Russian court fines coronavirus-denying rebel monk

A Russian court has fined a coronavirus-denying monk who has challenged Kremlin lockdown orders for spreading false information about the pandemic

MOSCOW -- A Russian court on Tuesday fined a coronavirus-denying monk who has challenged Kremlin lockdown orders for spreading false information about the pandemic.

The court in the Ural Mountains region ordered Father Sergiy to pay 90,000 rubles ($1,250). The 65-year-old monk, who has attracted nationwide attention by urging followers to disobey church leadership and ignore church closures during the pandemic, didn't attend the court hearing.

On Friday, a Russian Orthodox Church panel in Yekaterinburg ruled to defrock Father Sergiy for breaking monastic rules. He didn’t show up at the session and dismissed the verdict, urging his backers to come to defend the Sredneuralsk women’s monastery where he has holed up since last month.

In Friday’s video posted by his supporters, Father Sergiy denounced President Vladimir Putin as a “traitor to the Motherland” serving a Satanic “world government” and dismissed Russian Orthodox Church Patriarch Kirill and other top clerics as “heretics” who must be “thrown out.”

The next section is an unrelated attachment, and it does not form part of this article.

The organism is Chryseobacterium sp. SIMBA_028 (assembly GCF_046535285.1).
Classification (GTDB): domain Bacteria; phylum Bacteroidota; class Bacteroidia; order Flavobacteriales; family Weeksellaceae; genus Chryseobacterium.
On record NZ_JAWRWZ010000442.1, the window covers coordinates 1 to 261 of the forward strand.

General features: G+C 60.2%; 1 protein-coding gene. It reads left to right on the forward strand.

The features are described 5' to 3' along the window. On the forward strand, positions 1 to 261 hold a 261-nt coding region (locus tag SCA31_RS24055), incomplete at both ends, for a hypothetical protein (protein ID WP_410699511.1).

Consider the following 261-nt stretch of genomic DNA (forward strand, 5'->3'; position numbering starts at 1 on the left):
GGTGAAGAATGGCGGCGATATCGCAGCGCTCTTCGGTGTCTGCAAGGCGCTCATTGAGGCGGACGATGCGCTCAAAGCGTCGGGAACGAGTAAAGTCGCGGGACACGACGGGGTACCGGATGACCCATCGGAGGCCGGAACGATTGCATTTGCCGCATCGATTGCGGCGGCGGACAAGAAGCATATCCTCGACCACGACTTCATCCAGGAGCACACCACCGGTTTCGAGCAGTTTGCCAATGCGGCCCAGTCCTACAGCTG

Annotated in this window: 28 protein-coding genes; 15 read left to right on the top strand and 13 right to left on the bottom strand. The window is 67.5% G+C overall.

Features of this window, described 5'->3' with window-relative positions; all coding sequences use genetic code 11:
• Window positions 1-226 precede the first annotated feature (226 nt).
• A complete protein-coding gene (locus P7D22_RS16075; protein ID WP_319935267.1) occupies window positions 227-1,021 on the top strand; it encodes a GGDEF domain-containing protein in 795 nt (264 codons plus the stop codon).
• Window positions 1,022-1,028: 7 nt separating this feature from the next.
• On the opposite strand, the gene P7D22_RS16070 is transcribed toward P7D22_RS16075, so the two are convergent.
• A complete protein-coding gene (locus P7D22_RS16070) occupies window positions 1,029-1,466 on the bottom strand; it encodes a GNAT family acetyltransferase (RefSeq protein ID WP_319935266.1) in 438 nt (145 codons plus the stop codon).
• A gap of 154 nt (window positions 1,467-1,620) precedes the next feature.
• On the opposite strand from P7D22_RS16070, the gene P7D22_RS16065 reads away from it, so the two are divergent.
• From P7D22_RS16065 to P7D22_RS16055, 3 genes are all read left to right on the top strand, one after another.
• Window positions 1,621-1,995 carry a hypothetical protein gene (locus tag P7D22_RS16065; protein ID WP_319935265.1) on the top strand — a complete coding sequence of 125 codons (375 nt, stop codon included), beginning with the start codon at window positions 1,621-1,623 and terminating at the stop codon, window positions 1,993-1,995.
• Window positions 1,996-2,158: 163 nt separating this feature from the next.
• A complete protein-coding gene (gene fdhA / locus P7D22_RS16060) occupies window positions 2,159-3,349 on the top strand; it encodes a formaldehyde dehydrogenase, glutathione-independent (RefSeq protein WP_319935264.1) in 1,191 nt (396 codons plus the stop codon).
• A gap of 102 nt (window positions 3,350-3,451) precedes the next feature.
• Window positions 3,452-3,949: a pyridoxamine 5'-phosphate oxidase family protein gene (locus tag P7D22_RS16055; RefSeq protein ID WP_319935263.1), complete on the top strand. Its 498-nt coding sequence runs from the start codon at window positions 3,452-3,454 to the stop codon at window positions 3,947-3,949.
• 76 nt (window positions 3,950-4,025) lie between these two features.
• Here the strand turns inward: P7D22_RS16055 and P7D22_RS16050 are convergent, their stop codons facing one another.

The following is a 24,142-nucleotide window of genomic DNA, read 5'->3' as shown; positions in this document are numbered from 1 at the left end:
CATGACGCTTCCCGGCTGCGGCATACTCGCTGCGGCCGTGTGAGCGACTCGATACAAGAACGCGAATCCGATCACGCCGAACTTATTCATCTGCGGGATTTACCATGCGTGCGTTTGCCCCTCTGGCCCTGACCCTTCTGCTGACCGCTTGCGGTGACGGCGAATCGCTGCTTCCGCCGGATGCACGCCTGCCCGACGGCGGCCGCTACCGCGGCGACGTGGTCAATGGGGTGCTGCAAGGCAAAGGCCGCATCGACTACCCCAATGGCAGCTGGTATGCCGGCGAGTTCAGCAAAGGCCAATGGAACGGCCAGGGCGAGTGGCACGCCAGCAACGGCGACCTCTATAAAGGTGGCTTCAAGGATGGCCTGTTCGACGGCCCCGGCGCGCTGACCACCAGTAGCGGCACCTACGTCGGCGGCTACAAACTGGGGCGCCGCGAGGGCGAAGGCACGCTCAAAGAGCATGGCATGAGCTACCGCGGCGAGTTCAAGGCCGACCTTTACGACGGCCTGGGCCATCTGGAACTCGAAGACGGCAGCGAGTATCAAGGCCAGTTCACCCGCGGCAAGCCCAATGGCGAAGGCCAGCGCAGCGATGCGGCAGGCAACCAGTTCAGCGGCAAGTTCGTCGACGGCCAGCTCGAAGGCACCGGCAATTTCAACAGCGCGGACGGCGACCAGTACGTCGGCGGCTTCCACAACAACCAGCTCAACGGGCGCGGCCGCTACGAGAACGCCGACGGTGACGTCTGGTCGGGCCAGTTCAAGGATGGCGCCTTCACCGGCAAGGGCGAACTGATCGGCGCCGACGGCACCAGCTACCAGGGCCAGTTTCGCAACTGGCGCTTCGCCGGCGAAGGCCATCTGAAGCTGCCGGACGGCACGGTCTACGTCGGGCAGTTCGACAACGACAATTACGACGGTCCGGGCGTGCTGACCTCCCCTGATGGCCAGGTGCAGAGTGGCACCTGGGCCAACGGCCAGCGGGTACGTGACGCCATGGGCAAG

Putin's spokesman Dmitry Peskov said the Kremlin wasn't following developments regarding the rebel monk.

When contagion engulfed Russia, Father Sergiy declared the coronavirus non-existent and denounced government efforts to stem the outbreak as “Satan’s electronic camp.” The monk has described the vaccines being developed against COVID-19 as part of a global plot to control the masses via chips.

He urged believers to disobey the closure of churches during the nationwide lockdown. Orthodox churches across Russia were closed on April 13 amid a quick rise in COVID-19 cases and were allowed to reopen in early June as authorities eased restrictions.

The church banned the monk from ministry in April, but he has continued preaching and last month took charge of the monastery outside Yekaterinburg that he had founded years ago. Dozens of burly volunteers, including veterans of the separatist conflict in eastern Ukraine, helped enforce his rules, while the prioress and several nuns have left.

The police visited the monastery last month a day after Father Sergiy took over, but found no violations of public order. Facing stiff resistance by his supporters, church officials have appeared indecisive, lacking the means to enforce their ruling and evict the rebellious monk by force.